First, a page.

The Amazing Mr. X

1948 noirish tale of the supernatural

Rating: 14/20

Plot: A widow hears voices while walking on the beach, meets a mysterious man and his raven (or crow), and then becomes obsessed with the idea of reconnecting with her dead husband. Others try to prove that the spiritualist is a fraud.

Despite a convoluted story with characters whose motivations don't always make sense, this is a really cool movie. Bernard Vorhaus directed, but the real credit apparently needs to go to cinematographer John Alton, who won the Academy Award for Best Cinematography for An American in Paris. I really loved the look of this film, just gorgeous visuals. It--seemingly cheaply--does a lot with light and dark and mistiness. There are also some really funky special effects during a seance sequence that I enjoyed.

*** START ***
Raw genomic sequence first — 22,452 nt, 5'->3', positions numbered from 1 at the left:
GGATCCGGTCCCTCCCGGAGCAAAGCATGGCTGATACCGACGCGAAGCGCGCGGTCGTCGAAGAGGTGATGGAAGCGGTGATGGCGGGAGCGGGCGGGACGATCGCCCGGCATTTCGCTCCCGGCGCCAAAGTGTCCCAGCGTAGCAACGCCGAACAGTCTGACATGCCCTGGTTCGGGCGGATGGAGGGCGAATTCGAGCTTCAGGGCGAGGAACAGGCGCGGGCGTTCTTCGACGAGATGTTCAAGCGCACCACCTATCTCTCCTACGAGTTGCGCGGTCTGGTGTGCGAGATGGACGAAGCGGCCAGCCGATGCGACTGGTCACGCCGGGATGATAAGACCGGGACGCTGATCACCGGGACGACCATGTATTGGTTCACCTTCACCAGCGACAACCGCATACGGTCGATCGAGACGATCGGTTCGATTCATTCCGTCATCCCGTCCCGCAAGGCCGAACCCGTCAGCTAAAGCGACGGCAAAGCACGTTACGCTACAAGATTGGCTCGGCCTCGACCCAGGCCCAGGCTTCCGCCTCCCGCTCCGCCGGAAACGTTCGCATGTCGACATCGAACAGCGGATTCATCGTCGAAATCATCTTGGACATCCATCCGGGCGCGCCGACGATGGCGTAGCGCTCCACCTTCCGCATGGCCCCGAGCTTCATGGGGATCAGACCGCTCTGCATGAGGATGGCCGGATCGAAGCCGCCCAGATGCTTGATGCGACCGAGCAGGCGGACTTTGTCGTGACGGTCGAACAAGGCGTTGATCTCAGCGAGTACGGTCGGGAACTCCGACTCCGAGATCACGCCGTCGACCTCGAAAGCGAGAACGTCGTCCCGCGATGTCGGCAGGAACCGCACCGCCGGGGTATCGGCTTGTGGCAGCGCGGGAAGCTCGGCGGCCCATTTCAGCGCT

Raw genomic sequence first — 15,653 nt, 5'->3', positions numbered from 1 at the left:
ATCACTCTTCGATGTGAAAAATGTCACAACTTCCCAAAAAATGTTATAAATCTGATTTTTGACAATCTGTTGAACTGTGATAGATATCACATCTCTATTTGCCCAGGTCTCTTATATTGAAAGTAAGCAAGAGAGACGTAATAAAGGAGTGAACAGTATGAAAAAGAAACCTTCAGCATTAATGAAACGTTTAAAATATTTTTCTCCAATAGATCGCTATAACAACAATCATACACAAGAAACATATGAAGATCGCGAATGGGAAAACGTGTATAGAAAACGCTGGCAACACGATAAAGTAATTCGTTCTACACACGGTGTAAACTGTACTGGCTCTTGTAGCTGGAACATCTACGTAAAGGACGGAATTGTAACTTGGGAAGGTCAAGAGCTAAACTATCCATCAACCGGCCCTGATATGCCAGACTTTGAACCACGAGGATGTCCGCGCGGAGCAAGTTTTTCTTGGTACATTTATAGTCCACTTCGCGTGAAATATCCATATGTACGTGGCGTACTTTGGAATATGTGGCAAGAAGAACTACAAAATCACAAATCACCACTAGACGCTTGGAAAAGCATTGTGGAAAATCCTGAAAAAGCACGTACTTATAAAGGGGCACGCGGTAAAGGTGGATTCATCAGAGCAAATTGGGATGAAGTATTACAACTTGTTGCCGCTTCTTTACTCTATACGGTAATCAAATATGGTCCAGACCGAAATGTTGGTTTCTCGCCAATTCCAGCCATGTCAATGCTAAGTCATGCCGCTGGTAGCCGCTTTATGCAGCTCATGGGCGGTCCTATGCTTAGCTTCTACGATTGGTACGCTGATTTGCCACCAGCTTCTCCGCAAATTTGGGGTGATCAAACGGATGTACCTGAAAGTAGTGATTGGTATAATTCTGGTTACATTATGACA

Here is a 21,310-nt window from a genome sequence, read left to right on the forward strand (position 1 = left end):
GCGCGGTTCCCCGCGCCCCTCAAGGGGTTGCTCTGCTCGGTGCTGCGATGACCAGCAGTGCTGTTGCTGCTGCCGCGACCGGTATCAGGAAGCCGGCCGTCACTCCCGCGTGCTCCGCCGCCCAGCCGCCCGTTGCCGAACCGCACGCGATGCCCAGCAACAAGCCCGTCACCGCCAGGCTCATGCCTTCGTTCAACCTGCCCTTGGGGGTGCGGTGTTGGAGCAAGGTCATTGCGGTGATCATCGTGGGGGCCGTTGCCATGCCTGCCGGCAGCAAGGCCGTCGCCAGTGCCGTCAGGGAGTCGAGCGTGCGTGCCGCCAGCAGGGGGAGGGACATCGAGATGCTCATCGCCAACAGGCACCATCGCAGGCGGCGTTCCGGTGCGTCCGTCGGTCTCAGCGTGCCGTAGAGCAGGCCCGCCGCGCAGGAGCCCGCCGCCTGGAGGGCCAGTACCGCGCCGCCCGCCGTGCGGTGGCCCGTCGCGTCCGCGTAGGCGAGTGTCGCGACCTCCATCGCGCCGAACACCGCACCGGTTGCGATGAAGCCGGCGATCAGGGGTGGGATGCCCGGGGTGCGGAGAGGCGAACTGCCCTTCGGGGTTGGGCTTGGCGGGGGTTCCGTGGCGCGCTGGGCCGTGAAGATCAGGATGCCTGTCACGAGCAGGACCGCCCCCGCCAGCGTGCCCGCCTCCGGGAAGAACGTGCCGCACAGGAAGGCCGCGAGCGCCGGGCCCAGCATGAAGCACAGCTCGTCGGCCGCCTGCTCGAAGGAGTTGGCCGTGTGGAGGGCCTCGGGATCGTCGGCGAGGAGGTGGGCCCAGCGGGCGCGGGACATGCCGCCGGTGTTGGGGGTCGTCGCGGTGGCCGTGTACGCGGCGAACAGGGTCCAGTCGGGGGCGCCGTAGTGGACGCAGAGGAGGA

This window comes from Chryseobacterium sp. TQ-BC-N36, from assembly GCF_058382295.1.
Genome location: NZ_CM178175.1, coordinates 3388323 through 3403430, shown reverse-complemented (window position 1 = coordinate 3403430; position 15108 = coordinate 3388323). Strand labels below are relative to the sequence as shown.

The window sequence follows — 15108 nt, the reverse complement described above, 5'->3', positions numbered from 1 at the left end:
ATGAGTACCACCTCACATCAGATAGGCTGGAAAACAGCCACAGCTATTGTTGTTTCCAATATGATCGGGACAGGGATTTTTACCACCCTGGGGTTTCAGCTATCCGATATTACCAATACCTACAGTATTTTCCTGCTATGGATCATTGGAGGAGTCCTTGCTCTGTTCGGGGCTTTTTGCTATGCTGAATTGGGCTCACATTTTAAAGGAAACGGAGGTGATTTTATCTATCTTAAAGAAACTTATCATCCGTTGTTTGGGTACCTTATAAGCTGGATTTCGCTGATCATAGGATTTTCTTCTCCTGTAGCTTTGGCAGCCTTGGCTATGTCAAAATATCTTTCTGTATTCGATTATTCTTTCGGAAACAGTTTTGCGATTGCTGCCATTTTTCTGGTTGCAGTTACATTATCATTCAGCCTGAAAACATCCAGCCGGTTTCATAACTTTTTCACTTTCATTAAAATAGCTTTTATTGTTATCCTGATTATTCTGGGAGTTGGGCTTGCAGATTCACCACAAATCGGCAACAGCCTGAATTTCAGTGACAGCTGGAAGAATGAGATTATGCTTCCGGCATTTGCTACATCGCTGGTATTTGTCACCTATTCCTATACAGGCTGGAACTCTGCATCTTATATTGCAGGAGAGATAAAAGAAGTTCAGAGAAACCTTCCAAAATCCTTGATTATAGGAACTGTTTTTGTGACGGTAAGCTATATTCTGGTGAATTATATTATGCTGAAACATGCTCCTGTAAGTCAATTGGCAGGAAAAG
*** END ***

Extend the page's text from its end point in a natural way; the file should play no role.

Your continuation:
And lots of creepy pictures of the dead husband, one which made me laugh. I'm not sure I was supposed to laugh at it, but I did.

The dialogue is dopey, especially with some of the suggestive stuff, and the story's twists and turns are a little goofy. Actually, the entire plot is really goofy although I did like the characters. There's a detective who used to be a magician who entertains with a few magic tricks, Turhan Bey suavely plays the spiritualist with all sorts of tricks up his sleeves, and there's a terrific bird. I'm not actually sure if that's a raven or a crow. Or maybe it's a rook. I know it's not a pelican or a dove.

It's pretty far from a lost classic, but it's definitely not a bad way to pass a bit over an hour, especially if you love movies more for their visuals than their stories. It's got a similar feel to Jacques Tourneur's work if you're into that stuff. If not, you should be into that stuff.

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